• Organisational responses to CPS 230 need to address their risks, complexity and context. This provides significant opportunity to forward thinking organisations to embed and align efforts around CPS 230 with other organisational priorities, underlining the need to think now and think hard about how you will meet the requirements of the standard in a sustainable manner.

APRA are giving more time – the trade-off is that expectations aren’t flexible

  • APRA have extended the effective date for CPS 230 by 18 months, giving entities more time to do the groundwork required to meet requirements. The trade off here is that APRA’s expectations of compliance have not changed, and expectations of day 1 compliance are clear.
  • By providing key way-points on the journey to July 2025 including identifying critical operations and material service provider by mid-2024, and tolerances by the end of 2024, APRA is clearly setting out an expectation that work is already underway – and a repeat of CPS 234 timeline slippage is not acceptable.
  • We have been working with clients for some time on their CPS 230 readiness efforts and have taken a similar approach to developing roadmaps and milestones. Our observation is that the dates set by APRA are likely to be the latest possible dates, and leave little, if any room for slippage.  Treating the dates issued by APRA as a target is, as I have already commented, a ‘bold strategy

So, what should I be doing now….

As outlined above, the release of the prudential standard offers an opportunity to catalyse action.  The good news is that the intent and overall approach hasn’t changed, so those organisations who already have a roadmap that they are progressing will only need to make small changes.  However, even with the additional time offered, the volume of work required is significant. .

However, many organisations may have been awaiting the standard and guidance to move from preparation to action :

  • What is our current state of adherence to the requirements of CPS 230?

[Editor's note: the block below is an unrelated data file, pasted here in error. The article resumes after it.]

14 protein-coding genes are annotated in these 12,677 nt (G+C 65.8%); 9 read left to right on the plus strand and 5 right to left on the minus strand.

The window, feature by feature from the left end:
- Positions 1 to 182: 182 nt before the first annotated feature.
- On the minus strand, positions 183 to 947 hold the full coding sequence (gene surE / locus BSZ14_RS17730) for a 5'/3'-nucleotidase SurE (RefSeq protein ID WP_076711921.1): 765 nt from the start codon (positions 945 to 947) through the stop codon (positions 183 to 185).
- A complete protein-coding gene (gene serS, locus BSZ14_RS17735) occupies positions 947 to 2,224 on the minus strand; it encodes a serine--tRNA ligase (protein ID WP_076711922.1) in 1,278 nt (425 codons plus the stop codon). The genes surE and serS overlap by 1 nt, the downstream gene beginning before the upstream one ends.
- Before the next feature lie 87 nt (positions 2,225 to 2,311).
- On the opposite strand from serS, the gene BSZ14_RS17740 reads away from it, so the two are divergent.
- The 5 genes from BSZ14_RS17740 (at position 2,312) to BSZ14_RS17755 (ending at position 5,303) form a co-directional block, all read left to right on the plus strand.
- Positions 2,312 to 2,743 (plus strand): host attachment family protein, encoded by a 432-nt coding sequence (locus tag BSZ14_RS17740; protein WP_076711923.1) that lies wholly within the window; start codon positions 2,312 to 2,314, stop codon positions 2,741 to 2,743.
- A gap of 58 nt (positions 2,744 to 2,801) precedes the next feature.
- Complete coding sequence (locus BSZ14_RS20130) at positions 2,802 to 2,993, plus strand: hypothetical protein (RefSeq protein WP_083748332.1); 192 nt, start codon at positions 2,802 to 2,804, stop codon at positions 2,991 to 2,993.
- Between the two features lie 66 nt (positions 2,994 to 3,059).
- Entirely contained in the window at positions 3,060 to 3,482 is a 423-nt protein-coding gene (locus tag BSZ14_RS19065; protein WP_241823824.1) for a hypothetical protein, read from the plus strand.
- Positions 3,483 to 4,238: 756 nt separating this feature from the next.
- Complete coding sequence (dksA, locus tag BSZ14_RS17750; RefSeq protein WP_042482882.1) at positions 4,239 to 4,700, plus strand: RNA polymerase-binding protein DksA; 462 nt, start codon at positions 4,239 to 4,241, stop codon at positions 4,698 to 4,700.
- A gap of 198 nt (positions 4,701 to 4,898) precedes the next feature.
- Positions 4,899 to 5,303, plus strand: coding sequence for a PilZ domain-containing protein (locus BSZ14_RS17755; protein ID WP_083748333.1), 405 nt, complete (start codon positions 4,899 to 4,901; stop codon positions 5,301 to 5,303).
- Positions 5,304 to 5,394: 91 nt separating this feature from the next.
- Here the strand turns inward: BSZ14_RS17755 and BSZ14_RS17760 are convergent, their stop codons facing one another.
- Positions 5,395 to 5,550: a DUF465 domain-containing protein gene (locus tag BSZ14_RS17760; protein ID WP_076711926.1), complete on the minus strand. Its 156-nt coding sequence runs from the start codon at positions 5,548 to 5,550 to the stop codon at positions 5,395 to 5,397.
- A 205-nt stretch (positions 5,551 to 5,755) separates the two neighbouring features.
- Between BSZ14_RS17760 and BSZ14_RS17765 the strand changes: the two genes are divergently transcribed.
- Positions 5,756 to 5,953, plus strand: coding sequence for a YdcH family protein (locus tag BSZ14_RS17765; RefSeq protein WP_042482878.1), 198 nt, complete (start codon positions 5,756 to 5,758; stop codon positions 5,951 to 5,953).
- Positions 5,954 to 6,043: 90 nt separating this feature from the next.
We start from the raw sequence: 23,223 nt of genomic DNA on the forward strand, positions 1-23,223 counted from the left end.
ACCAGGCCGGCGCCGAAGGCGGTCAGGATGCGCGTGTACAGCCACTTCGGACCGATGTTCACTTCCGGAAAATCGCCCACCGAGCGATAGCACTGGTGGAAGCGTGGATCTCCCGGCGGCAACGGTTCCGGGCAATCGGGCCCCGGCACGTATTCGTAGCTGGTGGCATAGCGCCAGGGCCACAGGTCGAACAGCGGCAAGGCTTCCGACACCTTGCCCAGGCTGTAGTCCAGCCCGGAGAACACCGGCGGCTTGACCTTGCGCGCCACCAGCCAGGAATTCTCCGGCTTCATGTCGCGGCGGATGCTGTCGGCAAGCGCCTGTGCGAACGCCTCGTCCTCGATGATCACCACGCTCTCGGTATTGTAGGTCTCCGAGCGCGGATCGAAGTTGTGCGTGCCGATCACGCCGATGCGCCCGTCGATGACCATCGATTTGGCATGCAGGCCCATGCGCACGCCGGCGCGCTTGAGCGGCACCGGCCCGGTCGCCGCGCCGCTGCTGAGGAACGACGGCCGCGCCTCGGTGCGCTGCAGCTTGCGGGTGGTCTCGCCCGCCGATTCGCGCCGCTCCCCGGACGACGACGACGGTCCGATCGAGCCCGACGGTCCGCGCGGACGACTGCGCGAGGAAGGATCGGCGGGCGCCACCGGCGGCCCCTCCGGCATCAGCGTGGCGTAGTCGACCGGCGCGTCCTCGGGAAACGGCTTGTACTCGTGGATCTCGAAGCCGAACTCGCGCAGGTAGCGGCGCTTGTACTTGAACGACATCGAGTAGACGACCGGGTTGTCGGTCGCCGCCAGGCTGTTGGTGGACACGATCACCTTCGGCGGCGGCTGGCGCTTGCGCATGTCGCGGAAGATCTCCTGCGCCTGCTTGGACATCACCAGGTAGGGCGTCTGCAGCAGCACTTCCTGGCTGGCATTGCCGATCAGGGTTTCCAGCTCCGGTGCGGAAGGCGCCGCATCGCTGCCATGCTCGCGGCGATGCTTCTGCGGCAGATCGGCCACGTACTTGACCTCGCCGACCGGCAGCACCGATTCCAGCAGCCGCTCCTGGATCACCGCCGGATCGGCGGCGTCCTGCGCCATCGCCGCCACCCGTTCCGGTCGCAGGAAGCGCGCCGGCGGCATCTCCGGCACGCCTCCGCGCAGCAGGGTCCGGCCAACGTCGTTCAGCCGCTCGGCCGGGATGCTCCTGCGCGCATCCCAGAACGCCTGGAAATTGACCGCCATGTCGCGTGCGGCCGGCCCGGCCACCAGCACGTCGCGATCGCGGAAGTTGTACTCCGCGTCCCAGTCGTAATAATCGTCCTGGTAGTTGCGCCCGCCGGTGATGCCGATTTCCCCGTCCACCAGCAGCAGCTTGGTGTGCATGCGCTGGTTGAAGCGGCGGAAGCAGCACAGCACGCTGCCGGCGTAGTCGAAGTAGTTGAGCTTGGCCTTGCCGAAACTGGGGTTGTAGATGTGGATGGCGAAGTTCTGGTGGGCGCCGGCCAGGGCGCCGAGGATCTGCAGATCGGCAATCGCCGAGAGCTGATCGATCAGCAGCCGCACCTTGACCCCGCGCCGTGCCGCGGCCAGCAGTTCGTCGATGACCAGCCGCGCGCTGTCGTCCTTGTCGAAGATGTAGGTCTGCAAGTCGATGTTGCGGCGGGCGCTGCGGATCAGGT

• Conduct a gap analysis of current practice regarding operational risk, business continuity and service provider management.
  • What is our roadmap from current state to July 2025?
    • What is required, what is the sequence, what are the dependencies. Consider an approach which enables clear steps to be taken now, and a set of milestones to enable monitoring of progress, which is likely to be more detailed than APRA’s small number of waypoints
  • Who do we need to mobilise around our efforts, and how can we do this?
    • Are key operational, customer, technology and product leaders aligned around our plan and have we started the necessary conversations with our third parties?
  • How will we align the data that will be produced through our efforts around critical operations?
    • APRA have made clear that critical operations are the golden thread of operational risk management. Thinking clearly now about the data model that will enable connection of operational risk data to decisions, provide insight on operational performance and provide early warning of threats and stress is vital. 

CPS 230 is coming, its bigger, longer and uncut.  The challenge is translating this to action. 

Appendix – quick summary of what has changed in APRA CPS 230 from draft to final

Here is a quick summary of what has changed and why.  APRA have a more fulsome document at https://www.apra.gov.au/operational-risk-management-0